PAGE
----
updated 11:36 PM EDT, Sun October 19, 2014
David Weinberger says an online controversy that snowballed from a misogynist attack by gamers into a culture war is a preview of the way news is handled in a world of hashtag-fueled scandal
updated 8:23 AM EDT, Mon October 20, 2014
Julian Zelizer says Paul Krugman makes some good points in his defense of President Obama but is premature in calling him one of the most successful presidents.
updated 10:21 PM EDT, Sun October 19, 2014
Conservatives can't bash and slash government and then suddenly act surprised if government isn't there when we need it, writes Sally Kohn
updated 8:05 AM EDT, Wed October 22, 2014
ISIS is looking to take over a good chunk of the Middle East -- if not the entire Muslim world, write Peter Bergen and Emily Schneider.
updated 9:00 AM EDT, Mon October 20, 2014
The world's response to Ebola is its own sort of tragedy, writes John Sutter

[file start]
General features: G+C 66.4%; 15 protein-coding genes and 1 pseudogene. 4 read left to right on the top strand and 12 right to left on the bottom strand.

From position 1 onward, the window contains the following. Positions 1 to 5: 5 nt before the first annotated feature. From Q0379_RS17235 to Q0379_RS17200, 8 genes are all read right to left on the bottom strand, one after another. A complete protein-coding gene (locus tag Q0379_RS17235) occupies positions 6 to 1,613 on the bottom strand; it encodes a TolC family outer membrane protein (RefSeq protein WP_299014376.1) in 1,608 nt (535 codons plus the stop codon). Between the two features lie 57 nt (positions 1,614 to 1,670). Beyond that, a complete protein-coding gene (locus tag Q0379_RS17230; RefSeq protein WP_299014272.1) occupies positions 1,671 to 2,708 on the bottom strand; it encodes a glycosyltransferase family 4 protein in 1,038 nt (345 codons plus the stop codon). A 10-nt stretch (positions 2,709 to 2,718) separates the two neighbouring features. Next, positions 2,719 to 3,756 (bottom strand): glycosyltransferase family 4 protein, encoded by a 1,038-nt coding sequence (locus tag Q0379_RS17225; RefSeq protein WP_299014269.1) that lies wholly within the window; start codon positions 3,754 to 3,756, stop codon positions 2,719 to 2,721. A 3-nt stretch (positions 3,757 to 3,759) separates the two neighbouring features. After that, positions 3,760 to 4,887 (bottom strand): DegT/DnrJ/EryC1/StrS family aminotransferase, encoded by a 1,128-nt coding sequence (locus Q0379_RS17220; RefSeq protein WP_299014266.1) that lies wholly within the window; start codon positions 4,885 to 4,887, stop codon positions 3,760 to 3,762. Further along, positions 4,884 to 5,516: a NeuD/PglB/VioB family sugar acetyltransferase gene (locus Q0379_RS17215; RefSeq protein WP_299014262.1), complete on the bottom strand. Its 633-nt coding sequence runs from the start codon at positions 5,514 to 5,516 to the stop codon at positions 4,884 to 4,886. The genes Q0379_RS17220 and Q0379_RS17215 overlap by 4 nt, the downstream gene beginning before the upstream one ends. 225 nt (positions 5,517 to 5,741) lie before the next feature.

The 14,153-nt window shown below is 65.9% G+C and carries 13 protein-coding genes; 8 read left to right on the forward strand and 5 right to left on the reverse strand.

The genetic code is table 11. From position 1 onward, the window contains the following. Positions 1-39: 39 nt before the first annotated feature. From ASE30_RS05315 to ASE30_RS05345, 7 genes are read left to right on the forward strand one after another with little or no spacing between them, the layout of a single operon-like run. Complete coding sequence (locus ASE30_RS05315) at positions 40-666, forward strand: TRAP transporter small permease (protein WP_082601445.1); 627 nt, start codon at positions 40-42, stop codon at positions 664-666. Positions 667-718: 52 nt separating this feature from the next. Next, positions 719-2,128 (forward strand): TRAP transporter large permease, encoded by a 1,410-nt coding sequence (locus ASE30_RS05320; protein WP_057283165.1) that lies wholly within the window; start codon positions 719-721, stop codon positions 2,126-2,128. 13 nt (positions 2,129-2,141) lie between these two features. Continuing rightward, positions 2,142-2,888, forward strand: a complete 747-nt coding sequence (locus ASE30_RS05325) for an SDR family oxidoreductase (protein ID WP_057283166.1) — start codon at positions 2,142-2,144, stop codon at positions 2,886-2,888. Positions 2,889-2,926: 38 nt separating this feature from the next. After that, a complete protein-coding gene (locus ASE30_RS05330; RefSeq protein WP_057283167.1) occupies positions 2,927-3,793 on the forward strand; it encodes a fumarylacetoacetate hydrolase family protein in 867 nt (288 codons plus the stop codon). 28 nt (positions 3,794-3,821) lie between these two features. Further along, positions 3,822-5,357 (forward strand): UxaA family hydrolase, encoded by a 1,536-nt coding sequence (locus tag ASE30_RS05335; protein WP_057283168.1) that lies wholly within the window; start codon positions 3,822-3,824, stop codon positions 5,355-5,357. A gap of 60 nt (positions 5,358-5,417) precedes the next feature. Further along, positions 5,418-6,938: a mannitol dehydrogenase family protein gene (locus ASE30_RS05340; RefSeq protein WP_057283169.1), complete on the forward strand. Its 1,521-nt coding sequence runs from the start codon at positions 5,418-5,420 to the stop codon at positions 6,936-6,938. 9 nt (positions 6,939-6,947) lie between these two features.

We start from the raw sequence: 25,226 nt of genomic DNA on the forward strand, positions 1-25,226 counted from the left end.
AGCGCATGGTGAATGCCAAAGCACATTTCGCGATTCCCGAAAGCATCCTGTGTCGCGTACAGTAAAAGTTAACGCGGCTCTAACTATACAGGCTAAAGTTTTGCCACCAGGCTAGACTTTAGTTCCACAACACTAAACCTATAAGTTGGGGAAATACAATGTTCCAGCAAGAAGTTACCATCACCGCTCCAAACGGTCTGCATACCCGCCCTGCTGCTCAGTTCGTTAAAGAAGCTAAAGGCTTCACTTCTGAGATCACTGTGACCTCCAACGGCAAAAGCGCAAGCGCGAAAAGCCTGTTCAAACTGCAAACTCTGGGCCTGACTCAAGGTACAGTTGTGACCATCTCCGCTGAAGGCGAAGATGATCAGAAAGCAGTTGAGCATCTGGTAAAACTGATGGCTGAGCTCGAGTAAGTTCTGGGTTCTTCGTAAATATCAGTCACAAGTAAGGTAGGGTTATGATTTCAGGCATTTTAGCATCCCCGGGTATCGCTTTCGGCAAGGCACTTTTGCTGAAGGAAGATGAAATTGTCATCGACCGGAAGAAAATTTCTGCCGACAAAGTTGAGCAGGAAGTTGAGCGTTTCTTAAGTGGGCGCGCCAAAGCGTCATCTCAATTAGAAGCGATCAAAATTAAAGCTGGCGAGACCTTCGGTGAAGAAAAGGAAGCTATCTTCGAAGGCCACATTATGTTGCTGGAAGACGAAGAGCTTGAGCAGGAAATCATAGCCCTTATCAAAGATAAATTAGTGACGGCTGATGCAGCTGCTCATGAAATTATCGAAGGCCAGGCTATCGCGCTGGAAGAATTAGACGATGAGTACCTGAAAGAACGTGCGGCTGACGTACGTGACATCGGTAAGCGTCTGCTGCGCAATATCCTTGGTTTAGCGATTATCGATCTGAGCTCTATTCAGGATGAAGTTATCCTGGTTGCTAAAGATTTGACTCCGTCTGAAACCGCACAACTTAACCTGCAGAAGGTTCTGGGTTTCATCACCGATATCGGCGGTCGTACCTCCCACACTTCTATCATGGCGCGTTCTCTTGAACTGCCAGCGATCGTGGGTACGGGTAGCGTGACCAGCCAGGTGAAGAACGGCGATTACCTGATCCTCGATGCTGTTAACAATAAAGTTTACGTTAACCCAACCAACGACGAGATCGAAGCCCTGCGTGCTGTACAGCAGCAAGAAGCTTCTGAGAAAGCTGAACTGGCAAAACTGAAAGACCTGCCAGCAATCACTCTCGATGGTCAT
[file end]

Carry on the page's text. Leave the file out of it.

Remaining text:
updated 4:33 PM EDT, Fri October 17, 2014
Hidden away in Russian orphanages are thousands of children with disabilities who aren't orphans, whose harmful treatment has long been hidden from public view, writes Andrea Mazzarino
updated 1:22 PM EDT, Sat October 18, 2014
When you hear "trick or treat" this year, think "nudge," writes John Bare
updated 12:42 AM EDT, Sat October 18, 2014
The more than 200 kidnapped Nigerian schoolgirls have become pawns in a larger drama, writes Richard Joseph.
updated 9:45 AM EDT, Fri October 17, 2014
Peggy Drexler said Amal Alamuddin was accused of buying into the patriarchy when she changed her name to Clooney. But that was her choice.
updated 4:43 PM EDT, Thu October 16, 2014
Ford Vox says the CDC's Thomas Frieden is a good man with a stellar resume who has shown he lacks the unique talents and vision needed to confront the Ebola crisis
updated 4:58 AM EDT, Sat October 18, 2014